What to Do If You Don’t Like Collaborative Projects

No Getting Out of It

Maybe you’ve had a bad experience working on a collaborative project. Maybe you are currently working on a collaborative project, and there are problems.

You can’t ignore the invite, and you probably can’t get rid of the current project. You can’t enter the witness protection program and disappear. No. The fact is that collaborative projects are here to stay.

Problem Solving Collaborative Projects

If the thought of working with others – collaborating – leaves you with a sour taste in your mouth, it’s time you understand the real problem. How do you do this? With some good old-fashioned problem solving, my friend. Let’s review a few situations:


One of the members of your team, let’s say Tom, loves to wear lots of hats. Meaning, he likely wants to control and/or oversee various pieces of the project. Not good. Energy and overall ability is lost when you try to do too many things.

Solution – Describe the problem

Do the old 5 W’s and H exercise. They are: who, what, when, where, why, and how. Be specific and use concrete observations. Simply state facts – suspend judgments. This is a good way to put the problem on the table without emotion.

And if all else fails, give him a copy of “Caps for Sale”. This may help get your point across.


Your nightmare of school collaboration projects has come to life again. You know the one in which you have members of your team that don’t pull their weight. And because you want to get an A with the boss, you take over Sue’s and Tom’s piece of the project. Once again, not good.

Solution – Clear Expectations and Quality Control

First, don’t take on multiple hats. (Remember the first situation we covered.) This does not solve the problem. And although your first reaction may be to go to your boss, you may want to try a few lessons from project management 101.

First, the team should come together in the beginning to ensure every person “owns” and understands their deliverables and required due date.

Also, assign someone in the group to be responsible for quality control. This person’s role is to ensure the work of the team is completed by the due dates and up to the organizational standards. Clear expectations and accountability can go a long way.


When working with multiple people, you are sometimes stuck waiting or forced to track down multiple documents. In your mind, it would be easier to just do it yourself. What’s the point of collaborative projects when it seems to take longer to get everything done with a team.

Solution – Collaborative Software

We got this problem covered. If you have an easy-to-use collaborative online software, everything should be centralized and easy to access. You should know the status of every task/assignment via this tool. No more tracking things down. This also solves the problem of the team slacker.

With online collaborative tools, everything is documented and the social loafer will be easily identified.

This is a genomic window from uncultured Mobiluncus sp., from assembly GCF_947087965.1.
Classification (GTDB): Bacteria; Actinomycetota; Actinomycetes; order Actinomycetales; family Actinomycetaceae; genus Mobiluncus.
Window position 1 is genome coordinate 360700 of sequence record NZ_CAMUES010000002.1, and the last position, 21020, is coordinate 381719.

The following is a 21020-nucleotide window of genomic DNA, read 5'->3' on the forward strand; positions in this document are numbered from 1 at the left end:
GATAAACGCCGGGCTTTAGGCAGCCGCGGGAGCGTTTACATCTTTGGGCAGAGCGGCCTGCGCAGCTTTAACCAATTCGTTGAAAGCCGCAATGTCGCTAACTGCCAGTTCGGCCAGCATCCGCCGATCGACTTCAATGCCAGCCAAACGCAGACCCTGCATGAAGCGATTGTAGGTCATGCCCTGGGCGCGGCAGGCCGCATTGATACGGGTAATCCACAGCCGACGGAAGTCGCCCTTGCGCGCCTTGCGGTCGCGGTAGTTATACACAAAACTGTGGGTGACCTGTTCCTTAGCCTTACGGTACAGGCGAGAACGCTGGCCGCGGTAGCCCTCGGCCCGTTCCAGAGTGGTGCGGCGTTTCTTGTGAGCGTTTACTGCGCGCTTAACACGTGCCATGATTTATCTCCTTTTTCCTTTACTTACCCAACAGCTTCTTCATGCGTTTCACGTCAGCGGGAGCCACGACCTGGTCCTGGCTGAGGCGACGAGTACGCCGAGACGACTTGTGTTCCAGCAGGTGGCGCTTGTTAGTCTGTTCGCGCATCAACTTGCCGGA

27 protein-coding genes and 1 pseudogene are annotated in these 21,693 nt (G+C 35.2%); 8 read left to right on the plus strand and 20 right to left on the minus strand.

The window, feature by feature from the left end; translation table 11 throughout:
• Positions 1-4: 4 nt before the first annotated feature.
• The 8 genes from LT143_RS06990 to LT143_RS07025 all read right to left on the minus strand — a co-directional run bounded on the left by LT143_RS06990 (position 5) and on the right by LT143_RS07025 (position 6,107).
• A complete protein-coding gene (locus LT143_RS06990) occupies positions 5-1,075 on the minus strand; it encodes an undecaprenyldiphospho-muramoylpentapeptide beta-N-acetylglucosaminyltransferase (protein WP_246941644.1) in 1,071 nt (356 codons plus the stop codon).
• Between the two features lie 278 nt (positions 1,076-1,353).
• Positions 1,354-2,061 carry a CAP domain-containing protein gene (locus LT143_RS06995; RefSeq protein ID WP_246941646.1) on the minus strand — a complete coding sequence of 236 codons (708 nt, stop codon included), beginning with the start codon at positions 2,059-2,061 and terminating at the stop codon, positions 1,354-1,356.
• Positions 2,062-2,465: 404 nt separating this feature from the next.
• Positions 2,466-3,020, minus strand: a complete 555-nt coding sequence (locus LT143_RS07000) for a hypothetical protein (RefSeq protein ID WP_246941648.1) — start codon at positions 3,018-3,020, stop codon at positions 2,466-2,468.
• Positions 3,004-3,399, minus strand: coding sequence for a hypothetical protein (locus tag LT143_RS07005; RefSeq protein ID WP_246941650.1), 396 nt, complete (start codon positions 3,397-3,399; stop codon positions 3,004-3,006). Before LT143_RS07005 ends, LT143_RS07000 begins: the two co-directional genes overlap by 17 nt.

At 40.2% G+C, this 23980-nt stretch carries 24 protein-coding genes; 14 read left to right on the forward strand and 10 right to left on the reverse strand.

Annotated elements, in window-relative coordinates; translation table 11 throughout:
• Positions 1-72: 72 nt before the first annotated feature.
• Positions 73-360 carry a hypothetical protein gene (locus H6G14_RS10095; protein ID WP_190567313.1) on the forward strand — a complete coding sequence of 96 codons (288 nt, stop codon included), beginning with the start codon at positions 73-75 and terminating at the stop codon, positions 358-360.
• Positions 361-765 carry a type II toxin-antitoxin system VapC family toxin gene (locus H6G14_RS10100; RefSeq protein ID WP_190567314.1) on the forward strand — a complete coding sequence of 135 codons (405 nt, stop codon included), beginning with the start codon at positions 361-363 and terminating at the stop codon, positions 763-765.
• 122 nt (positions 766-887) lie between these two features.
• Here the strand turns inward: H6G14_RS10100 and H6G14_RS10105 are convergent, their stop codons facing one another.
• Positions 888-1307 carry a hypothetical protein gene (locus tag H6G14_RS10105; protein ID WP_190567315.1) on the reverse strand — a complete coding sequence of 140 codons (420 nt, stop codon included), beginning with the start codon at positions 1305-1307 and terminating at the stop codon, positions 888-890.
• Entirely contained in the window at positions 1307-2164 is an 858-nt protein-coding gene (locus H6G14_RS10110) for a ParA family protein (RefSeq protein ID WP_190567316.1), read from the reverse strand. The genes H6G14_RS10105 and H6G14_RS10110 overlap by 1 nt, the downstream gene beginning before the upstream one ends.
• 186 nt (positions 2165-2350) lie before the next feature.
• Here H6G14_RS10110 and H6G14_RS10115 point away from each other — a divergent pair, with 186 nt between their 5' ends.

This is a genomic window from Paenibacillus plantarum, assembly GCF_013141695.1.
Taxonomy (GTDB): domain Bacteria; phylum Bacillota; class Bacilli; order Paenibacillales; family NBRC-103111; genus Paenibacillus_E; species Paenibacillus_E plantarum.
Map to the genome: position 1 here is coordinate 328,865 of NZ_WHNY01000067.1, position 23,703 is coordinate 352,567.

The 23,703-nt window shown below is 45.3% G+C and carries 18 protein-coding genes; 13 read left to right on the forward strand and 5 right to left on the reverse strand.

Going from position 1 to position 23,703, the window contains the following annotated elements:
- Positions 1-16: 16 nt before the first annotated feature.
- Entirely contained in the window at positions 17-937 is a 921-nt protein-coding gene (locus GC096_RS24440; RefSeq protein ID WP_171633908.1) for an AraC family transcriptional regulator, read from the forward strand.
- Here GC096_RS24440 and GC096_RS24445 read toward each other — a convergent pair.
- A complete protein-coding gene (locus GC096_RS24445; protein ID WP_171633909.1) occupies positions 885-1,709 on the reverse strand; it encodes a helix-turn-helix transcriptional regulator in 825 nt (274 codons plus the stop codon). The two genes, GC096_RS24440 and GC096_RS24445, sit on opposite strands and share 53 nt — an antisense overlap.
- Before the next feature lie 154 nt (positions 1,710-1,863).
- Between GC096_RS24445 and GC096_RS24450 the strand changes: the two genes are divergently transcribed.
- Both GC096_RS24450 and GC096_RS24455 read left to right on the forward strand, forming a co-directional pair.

The Process of Problem Solving

Maybe we didn’t hit on your specific problem. No matter what your current challenge is with your collaborative project, most problems can be solved with simple processes. Here are few tools for you to add to your collaboration toolbox:

  1. Identify the root cause of the problem. There are number of ways to do this analysis. Below are three common approaches. Step-by-step instructions for how to do these are readily available on the Internet. Also, if you are working for a larger organization, you should make use of your Organization Development (OD), Organizational Effectiveness (OE), or HR departments. Most companies have in-house resources including trained facilitators who should be well versed in using the techniques below.
    • The Five Whys. Kids are naturals at this! Channel your inner child and pose a question: “Why does X happen?”. Repeat the process asking why to each successive question until you find the source of the problem. The “five” is arbitrary, you need only ask why until you get to the source.
    • Fishbone Diagrams (a.k.a. Cause-Effect, Ishikawa). Process that yields a visual representation of the sources of a problem. This method is particularly useful in cases where there may be more than one issue contributing to the problem.
  2. Identify a solution. (See examples above) Once you’ve decided on the cause of the problem, try one of these techniques to come up with a solution. Again, make use of the Internet or company resources to help you.
    • Brainstorming. A process whereby a person(s) offer as many ideas as possible that could solve the problem. All ideas are recorded and no judgments are made until ideas are exhausted. Redundancies are eliminated and one or more ideas are selected for development.
    • Ask An Expert. Identify someone with the knowledge and expertise to advise you on how to solve the problem. This person may be inside or outside the company. If outside, get some guidance on whether you can share company information with outsiders.
  3. Create an action plan. Identify the goal, tasks for achieving the goal, who will complete each task by when, and any resources needed to do the work.
  4. Implement the plan. Self-explanatory, it’s time to get to work!

Final Collaborative Project Tips

If you are currently working on a collaborative project, consider whether other team members should be included in this process. Likely, the answer is yes. If unsure, consult your team leader.

Match the tool to the problem. Simple issues may not require you to use the Five Whys or Fishbone Diagram. More complicated problems require more rigueur. If you are unsure, go for the more detailed approach. It’s good practice at the very least.

Share, share, share what you learned with others! Chances are, you aren’t the only one who isn’t too keen on the idea of collaborating with others.

From our perspective, the sky is the limit for collaboration! So, start jumping for joy!